eventuality that their daughter will one day grow up to hate them. Explains
Rogen: "We've accepted that we've grown up but don't want to accept that our
kids are going to grow up, start to dislike us and ultimately become the girls
While developing the project, numerous story ideas and scenarios were bandied
about (Delta Psi returns years later! There's a mythological party dorm called
Dormopolis!), the creative team ultimately landed on the idea of a hard-partying
sorority moving into the vacant house next door. It was then that they made a
surprising discovery. "Someone in our office was in a sorority and overheard us
talking about the idea of a hard-partying sorority moving in next door," recalls
Rogen. "She offhandedly mentioned that they actually aren't allowed to throw
parties. Once we looked it up, we found that it was true it gave us the idea for
the whole storyline."
In fact, a little Googling dug up the fact that Greek letter sororities are
barred from serving alcohol at their residences. With the discovery of this
glaring gender inequality, the filmmakers had stumbled on an interesting issue
that broadened the scope of the Neighbors universe. "When we started researching
how sororities work, we were shocked at how sexist the system was," says Evan
Goldberg. "Seth and I are from Canada and assumed that they threw parties just
like the frats did. We knew that having a feminist undertone and storyline would
make the movie a lot more interesting."
Of course, the girls arriving at the film's college, Braxton, were ready to
taste the storied college culture-away from the eyes of their parents and
restrictions of high school life. Once they grasped the reality that they
couldn't throw-down as hard as the boys, they found an ideal worth fighting for.
Any self-respecting girl has to fight for her right to party.
With one house desperate to make it through escrow and another desperate to
start a legacy outside a male-oriented system, things quickly escalate and Teddy
is stuck in between. As the girls' tactics get more and more ruthless, our hero
is forced to choose between the Greeks and a system he once loved...or switch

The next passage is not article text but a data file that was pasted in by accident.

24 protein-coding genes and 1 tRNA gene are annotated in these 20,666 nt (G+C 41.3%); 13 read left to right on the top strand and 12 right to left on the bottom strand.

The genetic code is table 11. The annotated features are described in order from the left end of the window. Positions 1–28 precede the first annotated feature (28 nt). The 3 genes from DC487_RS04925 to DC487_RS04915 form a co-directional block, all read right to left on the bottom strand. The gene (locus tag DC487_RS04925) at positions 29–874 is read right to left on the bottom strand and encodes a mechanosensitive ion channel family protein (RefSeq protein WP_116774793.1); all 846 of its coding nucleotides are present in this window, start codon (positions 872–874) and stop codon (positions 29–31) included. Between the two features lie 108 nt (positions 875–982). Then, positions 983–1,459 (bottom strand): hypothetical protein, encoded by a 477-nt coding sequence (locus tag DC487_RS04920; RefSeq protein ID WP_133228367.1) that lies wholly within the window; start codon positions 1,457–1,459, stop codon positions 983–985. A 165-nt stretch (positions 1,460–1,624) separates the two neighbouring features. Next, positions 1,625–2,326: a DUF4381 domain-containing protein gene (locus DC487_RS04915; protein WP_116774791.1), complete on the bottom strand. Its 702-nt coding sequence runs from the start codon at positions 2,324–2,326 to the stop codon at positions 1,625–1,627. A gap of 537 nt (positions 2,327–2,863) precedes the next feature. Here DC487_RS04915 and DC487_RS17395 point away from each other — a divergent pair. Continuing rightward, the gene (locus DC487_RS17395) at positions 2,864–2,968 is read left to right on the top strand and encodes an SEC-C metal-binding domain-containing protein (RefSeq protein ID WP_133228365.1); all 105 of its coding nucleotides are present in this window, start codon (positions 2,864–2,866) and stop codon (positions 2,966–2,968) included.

sides to bring the sorority down.
The creators of the first film's characters, Andrew Jay Cohen & Brendan O'Brien,
are joined by Rogen, Weaver and Stoller in screenplay duties on the second
comedy. Together, they imagined Mac and Kelly going head to head with a group of
empowered young women attempting to challenge a sexist system.
On some level, the nobility of the sorority's cause allows them to be more
vicious and blurs the lines of just who the villains are. "The Kappa Nu girls
have a much clearer vision and much more of a just goal this time around," says
Rogen. "It is said that the best villains are sympathetic. Because of that, the
girls are able to go much further and are a lot scarier than the Delta Psi guys
As is true in times of war, ethics are put to the test when fighting for
progress and change on the path to righteousness. States Stoller: "What the
girls want to do is oddly a valiant and noble pursuit. So even as they're being
despicable to Mac and Kelly, you're kind of rooting for them to succeed because
they're fighting the system."
It was crucial to the creative team that these be real characters, not just
punchlines. The women of Kappa Nu are fighting for something they really believe
in. The ideas explored through the scope of the characters address how women are
usually portrayed in the genre, and this comedy does its part to level the
playing field. In the Neighbors universe, the women are liberated and free
enough to have fun at their own expense...just like the guys.
"One of the running jokes in the movie is we have a lot of pretty dim-witted
characters debating the rules of feminism," says Stoller. "It's kind of feminist
to be able to act like an idiot, which is also a comment on how a lot of
comedies don't usually allow women to be idiots the way men are."